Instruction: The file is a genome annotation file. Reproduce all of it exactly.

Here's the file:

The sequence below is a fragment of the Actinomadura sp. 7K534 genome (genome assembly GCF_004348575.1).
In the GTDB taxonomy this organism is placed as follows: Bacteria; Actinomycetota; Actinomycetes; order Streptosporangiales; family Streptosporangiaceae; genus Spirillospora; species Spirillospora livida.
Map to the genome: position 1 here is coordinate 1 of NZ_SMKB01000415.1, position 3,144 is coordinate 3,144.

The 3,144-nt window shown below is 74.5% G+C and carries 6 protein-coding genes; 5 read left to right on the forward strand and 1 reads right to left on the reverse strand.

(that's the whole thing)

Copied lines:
The sequence below is a fragment of the Actinomadura sp. 7K534 genome (genome assembly GCF_004348575.1).
In the GTDB taxonomy this organism is placed as follows: Bacteria; Actinomycetota; Actinomycetes; order Streptosporangiales; family Streptosporangiaceae; genus Spirillospora; species Spirillospora livida.
Map to the genome: position 1 here is coordinate 1 of NZ_SMKB01000415.1, position 3,144 is coordinate 3,144.

The 3,144-nt window shown below is 74.5% G+C and carries 6 protein-coding genes; 5 read left to right on the forward strand and 1 reads right to left on the reverse strand.